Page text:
Dear collector friends!
I found at the web a very interesting online exhibition
of one of the most beautiful miniature book of hours:
best greetings from Vienna
:-) Arno Gschwendtner
The Morgan Library & Museum presents a special exhibition of an
extremely rare Renaissance illuminated manuscript, the Prayer Book of
Queen Claude de France, created around the time of her coronation in
1517. It is the most important single illuminated manuscript acquired
by the Morgan in the last twenty-five years and on view in the East
Room of the historic McKim building.
The tiny, jewel-like book, measuring just 2 3/4 by 2 inches, is richly
illustrated with 132 scenes from the lives of Christ, the Virgin Mary,
the apostles, and numerous saints. The work was created by an artist
known as the Master of Claude de France and can be characterized as
the pinnacle of delicacy in Renaissance illumination. The artist,
named after this prayer book and a companion manuscript, was active in
Tours during the first quarter of the sixteenth century. Barely a
dozen of his works survive.
The prayer book was given to the Morgan by Mrs. Alexandre P.
Rosenberg, a long time generous supporter of the Museum. The gift is
in memory of her husband Alexandre Paul Rosenberg, who died in 1987.
Mr. Rosenberg was founding president in 1962 of the Art Dealers
Association of America and was for many years a prominent art dealer
in New York.
The manuscript includes a bookplate designed by Pablo Picasso, an
artist whose works Mr. Rosenberg exhibited in his gallery. Mr.
Rosenberg collected early printed books and illuminated manuscripts;
the Prayer Book of Queen Claude is considered the crown jewel of the
The book's miniature scenes are painted in a range of soft purples,
mauves, and roses in tiny, sometimes almost invisible brushstrokes.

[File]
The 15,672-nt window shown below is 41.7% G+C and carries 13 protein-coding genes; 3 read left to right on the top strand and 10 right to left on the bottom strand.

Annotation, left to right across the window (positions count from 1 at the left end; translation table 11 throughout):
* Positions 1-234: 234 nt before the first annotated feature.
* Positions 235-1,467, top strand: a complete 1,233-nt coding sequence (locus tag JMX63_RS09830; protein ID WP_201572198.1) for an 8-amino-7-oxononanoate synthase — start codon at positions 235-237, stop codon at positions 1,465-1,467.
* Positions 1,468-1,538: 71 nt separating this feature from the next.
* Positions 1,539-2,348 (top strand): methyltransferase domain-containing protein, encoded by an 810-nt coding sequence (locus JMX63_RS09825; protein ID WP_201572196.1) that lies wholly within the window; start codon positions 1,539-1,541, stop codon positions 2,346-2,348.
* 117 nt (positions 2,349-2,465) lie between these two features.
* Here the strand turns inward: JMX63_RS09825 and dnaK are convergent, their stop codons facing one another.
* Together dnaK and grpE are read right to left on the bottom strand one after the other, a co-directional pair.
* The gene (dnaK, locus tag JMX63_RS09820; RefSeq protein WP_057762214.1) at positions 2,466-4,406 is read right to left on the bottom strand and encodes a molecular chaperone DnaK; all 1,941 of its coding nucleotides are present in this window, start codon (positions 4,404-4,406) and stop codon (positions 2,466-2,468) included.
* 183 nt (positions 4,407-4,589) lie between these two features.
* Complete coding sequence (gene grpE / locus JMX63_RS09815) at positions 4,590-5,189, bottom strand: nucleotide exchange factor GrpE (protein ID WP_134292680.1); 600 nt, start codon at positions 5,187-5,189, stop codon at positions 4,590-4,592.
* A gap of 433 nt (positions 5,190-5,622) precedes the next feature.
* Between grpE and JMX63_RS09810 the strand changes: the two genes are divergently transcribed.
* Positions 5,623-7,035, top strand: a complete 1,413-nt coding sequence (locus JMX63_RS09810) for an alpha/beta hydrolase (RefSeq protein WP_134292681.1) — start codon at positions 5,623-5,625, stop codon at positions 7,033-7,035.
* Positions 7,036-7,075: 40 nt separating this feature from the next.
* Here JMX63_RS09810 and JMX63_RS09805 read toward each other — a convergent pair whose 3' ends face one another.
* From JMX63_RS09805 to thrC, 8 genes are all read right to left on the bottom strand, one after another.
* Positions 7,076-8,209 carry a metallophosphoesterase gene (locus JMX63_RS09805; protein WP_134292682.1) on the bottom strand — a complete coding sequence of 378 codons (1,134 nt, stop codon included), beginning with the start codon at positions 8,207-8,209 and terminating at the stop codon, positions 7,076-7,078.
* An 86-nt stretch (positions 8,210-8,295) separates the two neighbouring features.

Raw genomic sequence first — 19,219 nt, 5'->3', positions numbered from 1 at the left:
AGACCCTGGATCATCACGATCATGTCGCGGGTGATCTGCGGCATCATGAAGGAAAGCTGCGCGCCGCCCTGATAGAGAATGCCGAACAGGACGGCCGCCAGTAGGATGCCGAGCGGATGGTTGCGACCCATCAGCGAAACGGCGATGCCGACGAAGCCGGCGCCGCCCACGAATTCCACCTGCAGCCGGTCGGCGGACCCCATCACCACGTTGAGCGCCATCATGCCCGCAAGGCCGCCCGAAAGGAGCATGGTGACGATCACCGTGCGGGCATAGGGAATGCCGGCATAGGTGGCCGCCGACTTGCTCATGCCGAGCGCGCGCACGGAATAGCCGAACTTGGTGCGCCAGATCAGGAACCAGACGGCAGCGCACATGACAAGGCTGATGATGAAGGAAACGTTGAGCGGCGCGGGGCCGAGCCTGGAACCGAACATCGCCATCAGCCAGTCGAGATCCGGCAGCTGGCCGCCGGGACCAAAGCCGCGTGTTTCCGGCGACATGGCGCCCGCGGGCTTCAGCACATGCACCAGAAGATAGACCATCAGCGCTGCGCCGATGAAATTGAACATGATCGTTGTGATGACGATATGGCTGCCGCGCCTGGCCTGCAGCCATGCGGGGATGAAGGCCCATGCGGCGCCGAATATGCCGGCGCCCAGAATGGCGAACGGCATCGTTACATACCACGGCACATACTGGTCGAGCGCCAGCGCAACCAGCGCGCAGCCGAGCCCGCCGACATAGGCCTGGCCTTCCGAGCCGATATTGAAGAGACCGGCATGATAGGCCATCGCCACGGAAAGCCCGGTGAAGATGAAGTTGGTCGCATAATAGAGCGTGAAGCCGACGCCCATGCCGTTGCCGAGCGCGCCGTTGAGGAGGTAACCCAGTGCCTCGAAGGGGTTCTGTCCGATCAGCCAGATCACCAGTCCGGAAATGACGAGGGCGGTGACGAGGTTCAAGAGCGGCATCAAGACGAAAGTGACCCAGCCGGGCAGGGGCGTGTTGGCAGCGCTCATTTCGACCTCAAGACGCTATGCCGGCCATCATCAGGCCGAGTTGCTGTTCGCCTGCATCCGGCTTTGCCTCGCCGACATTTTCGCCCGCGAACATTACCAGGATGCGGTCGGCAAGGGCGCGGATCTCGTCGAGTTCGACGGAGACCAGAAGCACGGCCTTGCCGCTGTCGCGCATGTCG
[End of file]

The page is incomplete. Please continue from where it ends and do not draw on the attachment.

Especially delicate is the artist's handling of atmospheric
perspective, which he used to both lighten and multiply the soft
colors in the landscapes and cities that fill many backgrounds in the
The exhibition of the prayer book includes a second, related
manuscript, the Prayer Book of Anne de Bretagne. Anne was Claude's
mother and queen of France as the wife first of King Charles VIII and
then King Louis XII. This manuscript, which was commissioned around
1495 by Anne for her son, was illuminated by Jean Poyer, a leading
Tours illuminator in whose workshop the Claude Master is now thought
to have trained. Side by side, the two juxtapose a mother's book with
her daughter's and the work of one illuminator with that of his protégé.
The exhibition includes a panel with enlargements of many of the
illuminations, allowing visitors to see more closely the detail and
delicacy of the Claude Master's creations. In addition, visitors can
view the complete manuscript on screens in the Morgan's computer
alcove on the main floor of the museum.
In 1514, at age fourteen, Princess Claude married François
d'Angoulême, who became King François I of France the next year.
Claude and François produced seven children in their ten years of
marriage, including their second son, King Henry II of France. Queen
Claude died in 1524 at age twenty-four.
This exhibition is made possible through the generosity of Gifford Combs.
Christie's is the corporate sponsor.